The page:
Here’s What You Need To Know Before Buying Your First Trail Shoes

Plus, three trail shoes to buy now


Amy Hopkins |

Whether you enjoy taking leisurely strolls in your neighborhood forest, exploring the bush at the weekends or really legging it up a mountain, regular takkies just don’t cut it when it comes to protecting those tootsies off-road.

Designed for all kinds of rough conditions, jumping over roots and clambering up rocks, trail shoes give you the right amount of support and grip for all your outdoor adventures.

Just like the growing popularity of mountain biking, more and more people are heading out of the city and into the bush to get their running and nature fix. In South Africa we’re blessed with epic floral diversity, awesome landscapes and a growing list of accessible trail-running events and obstacle course races, from the more serious Warrior Race series to the fun 5km Muddy Princess events.

It’s not the niche sport it used to be and the shoes don’t have to cost the earth either. Depending on how often you like to head out and the types of terrain you’ll be traversing, here are some key things to consider before buying a pair of trail shoes…

The Feel

Trail shoes are meant to fit slightly differently to road-running shoes. For example, they should fit snugly around the mid-foot area and feel secure in the heel, so that there won’t be any lifting or shifting over uneven terrain. There should also be at least a thumb’s-width of space between the tip of your toes and the end of the shoe. If you’re running long distances or for three or more hours, remember that your feet can swell to half or even a full size bigger.

READ MORE: Your Essential Black Diamond Trail Running Headlamp Round-Up

The Cushioning

With road running, a very cushioned shoe is necessary for long-distance running and a firmer, lighter shoe is better for speed work. The same rule can apply for trail shoes, but you also need to consider how much you want to ‘feel’ the terrain you’re running on. Cushioning reduces the impact on the body, so consider that when feeling out your shoes and take into account the types of distances you want to be covering.

The Lugs

If your trails cover lots of gravel, loose dirt and sloppy, wet terrain, consider knobby lugs on the outsole. For these kinds of technical trails, you’ll need to look our for shoes that provide good traction and stability – this often means a heavier shoe. Lower profile outsole lugs are ideal for less-technical smooth dirt paths. If you’re running over rocks and boulders, look for sticky rubber outsoles.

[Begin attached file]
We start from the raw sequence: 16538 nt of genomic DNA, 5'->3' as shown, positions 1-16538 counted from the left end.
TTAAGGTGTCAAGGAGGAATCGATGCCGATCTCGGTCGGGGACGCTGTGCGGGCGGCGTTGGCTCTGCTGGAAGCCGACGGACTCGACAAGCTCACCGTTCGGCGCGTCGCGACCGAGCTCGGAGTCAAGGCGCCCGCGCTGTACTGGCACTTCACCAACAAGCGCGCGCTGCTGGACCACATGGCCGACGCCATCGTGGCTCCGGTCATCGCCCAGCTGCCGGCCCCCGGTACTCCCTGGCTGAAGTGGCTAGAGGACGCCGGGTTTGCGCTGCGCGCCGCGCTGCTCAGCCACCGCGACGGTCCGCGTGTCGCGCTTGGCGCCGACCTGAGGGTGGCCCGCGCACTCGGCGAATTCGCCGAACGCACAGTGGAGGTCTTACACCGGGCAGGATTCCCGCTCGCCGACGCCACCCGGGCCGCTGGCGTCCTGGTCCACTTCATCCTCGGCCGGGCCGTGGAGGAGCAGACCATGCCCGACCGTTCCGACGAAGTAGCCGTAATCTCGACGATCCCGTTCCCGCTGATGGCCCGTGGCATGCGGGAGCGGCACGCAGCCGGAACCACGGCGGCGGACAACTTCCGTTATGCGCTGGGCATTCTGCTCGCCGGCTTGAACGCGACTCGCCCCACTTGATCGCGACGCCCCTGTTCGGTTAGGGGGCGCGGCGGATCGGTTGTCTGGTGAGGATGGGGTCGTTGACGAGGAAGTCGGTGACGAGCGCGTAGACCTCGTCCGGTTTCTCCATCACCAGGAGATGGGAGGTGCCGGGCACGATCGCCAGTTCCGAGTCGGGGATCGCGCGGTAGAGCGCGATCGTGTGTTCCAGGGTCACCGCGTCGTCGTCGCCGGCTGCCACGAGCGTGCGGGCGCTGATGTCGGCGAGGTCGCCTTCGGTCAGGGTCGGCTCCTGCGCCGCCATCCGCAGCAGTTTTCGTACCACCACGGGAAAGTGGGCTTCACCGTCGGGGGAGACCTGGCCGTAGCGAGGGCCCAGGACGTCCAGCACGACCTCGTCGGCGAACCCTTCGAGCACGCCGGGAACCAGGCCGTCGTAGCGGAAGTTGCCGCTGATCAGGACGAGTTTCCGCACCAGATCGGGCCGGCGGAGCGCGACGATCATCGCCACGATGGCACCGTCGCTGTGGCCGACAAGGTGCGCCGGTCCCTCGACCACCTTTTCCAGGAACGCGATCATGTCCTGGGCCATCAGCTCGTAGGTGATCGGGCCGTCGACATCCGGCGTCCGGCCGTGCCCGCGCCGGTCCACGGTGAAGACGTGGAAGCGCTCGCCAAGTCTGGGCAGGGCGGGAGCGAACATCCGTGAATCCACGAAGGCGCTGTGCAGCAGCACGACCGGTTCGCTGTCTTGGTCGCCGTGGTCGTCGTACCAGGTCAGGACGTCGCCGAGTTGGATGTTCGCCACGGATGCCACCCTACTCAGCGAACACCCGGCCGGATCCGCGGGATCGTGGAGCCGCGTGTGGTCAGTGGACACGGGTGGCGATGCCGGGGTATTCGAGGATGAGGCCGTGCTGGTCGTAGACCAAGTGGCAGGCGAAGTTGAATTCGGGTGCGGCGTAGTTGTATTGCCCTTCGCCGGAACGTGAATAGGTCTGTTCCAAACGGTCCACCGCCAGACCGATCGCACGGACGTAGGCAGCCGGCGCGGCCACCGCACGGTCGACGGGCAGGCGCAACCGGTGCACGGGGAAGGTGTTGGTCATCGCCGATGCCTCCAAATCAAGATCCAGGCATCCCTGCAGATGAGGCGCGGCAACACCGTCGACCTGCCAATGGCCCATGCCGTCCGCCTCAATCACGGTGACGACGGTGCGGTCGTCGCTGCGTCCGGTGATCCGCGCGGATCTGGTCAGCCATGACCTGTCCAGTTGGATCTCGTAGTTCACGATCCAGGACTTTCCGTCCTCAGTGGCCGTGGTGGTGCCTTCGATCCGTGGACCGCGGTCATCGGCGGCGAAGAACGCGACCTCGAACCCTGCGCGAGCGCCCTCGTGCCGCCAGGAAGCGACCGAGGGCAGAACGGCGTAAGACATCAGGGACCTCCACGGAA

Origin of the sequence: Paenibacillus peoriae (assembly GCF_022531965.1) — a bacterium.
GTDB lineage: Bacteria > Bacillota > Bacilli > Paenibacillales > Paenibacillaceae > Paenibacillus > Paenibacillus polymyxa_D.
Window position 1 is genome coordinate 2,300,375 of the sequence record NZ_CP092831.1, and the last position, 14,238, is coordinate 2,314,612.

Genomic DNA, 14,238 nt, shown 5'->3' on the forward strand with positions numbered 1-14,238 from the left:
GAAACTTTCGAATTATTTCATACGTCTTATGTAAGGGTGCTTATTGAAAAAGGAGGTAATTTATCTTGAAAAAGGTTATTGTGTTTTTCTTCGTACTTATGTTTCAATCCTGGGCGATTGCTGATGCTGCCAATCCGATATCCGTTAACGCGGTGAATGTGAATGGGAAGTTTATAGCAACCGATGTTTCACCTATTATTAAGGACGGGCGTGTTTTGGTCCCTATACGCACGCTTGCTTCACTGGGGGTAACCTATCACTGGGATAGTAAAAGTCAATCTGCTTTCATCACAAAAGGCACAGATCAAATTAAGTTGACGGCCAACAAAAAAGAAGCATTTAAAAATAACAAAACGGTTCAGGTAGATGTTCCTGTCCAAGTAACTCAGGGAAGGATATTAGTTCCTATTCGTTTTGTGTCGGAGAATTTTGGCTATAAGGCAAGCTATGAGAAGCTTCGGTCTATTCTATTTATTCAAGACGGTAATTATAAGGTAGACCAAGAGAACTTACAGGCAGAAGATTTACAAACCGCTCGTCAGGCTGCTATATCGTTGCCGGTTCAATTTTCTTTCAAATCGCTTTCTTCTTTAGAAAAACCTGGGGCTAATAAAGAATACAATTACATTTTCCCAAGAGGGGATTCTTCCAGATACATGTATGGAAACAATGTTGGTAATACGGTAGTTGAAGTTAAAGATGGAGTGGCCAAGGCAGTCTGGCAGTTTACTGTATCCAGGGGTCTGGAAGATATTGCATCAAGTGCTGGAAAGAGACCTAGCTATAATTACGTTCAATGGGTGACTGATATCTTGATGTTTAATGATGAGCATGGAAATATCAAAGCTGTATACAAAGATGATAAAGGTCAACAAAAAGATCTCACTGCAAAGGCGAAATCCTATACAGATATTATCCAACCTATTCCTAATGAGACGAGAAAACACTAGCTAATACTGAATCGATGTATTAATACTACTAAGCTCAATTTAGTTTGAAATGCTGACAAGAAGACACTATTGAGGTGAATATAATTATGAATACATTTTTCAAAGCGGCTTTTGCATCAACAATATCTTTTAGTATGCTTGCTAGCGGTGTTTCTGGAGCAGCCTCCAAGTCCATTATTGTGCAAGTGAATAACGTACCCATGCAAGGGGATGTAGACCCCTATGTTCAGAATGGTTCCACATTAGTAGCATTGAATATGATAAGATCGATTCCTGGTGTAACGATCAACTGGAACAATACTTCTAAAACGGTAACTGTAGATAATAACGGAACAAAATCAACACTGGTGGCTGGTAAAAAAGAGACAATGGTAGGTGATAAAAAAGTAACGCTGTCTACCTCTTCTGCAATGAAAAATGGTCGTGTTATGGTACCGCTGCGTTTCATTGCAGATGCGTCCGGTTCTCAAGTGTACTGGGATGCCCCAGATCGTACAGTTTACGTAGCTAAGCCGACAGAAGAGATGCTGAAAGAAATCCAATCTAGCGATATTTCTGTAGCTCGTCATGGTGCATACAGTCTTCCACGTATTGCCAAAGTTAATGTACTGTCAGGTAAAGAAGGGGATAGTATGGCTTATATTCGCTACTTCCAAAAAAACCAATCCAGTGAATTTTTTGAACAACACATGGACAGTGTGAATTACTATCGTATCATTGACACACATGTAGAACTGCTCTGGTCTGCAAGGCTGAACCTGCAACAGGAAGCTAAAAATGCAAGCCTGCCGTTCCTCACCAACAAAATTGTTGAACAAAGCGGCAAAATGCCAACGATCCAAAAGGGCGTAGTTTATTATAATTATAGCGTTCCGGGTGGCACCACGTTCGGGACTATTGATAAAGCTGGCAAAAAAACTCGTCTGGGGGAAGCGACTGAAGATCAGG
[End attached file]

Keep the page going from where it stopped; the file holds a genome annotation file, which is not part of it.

READ MORE: A Beginner’s Guide To Trail Running In Winter

We tested three new women’s trail shoes

1/ Reebok All Terrain Craze 
From: R850
Perfect for: Beginner to intermediate trail runners
Highlights:
H2O drain vents and gusseted tongue helps shed water and debris for those damp runs.
CRTek high abrasion rubber outsole provides traction and gives rugged protection.
Low-cut design for freedom of movement.

Here’s What You Need To Know Before Buying Your First Trail Shoes

“I was running in normal running shoes – cue gasps of horror – ’til I laced up these Reeboks, so it was a welcome surprise as to just what a difference a proper pair of trail shoes made to my run. They’re super grippy and offer really good foot and ankle support, plus there’s fabric to withstand any condition and drainage vents at the toes if you’re tripping the light fantastic through water, which is pretty likely. I went from someone whose sock kept sliding down the inside of her shoe to someone who could comfortably enjoy a 5km trail run overnight. Winning.” — Danielle Weakley

2/ adidas Terrex Two Boa W  
From: R1999
Perfect for: longer distances
Highlights:
The boa lace system (that you often find on cycling shoes) means no tricky lace loops begging for a branch or root to get stuck in them.
The shoe is quite stiff and grips the foot nicely. It might feel bulky on, but it provides a lot of cushioning so you can go for long distances.
Breathable mesh upper equals quick drying.
Continental rubber sole for good grip.

Here’s What You Need To Know Before Buying Your First Trail Shoes

“My first impression was how well-cushioned the shoes are. I felt like I could really run in them for a long time. They’re very comfortable and very grippy on the trails. A lot of people commented on the fact that they’re white, which is unusual for a trail shoe. Here’s why: adidas created these shoes sans any artificial dyes, so they’re more environmentally friendly. They white shoes then act as a canvas to be marked by the trails you cover.” — Amy Hopkins

3/ Under Armor Horizon KTV 
From: R2160
Perfect for: increased speed over shorter distances
Highlights:
Ultra-light rip-stop upper.
Charged cushioning for a responsive heel, giving you good bounce.
Michelin outsole for excellent traction and Michelin Wiild Dig Decent‘R outsole lug pattern designed for shedding mud & debris in all conditions.

Here’s What You Need To Know Before Buying Your First Trail Shoes

“I normally regard trail shoes as quite heavy, so I was surprised at how light these felt. If you’re more of a trail runner, but also occasionally trot on road, you’ll find that you can easily leg a 5-10km road run and won’t be put off by the fact that these are trail shoes. The front of the foot and toe box are quite stiff, which takes getting used to initially, but it means that water won’t seep in easily. Plus, no worries about kicking those toes by accident – you’re super protected. I ran my fastest trail run ever in these shoes and that included 4.5km of beach sand as well as steep soily descents and loose, rocky terrain. They’re also very easy to clean, which is a bonus for me.” — Amy Hopkins

READ MORE ON: Fitness Fitness Advice Fitness Gear Running Trail Running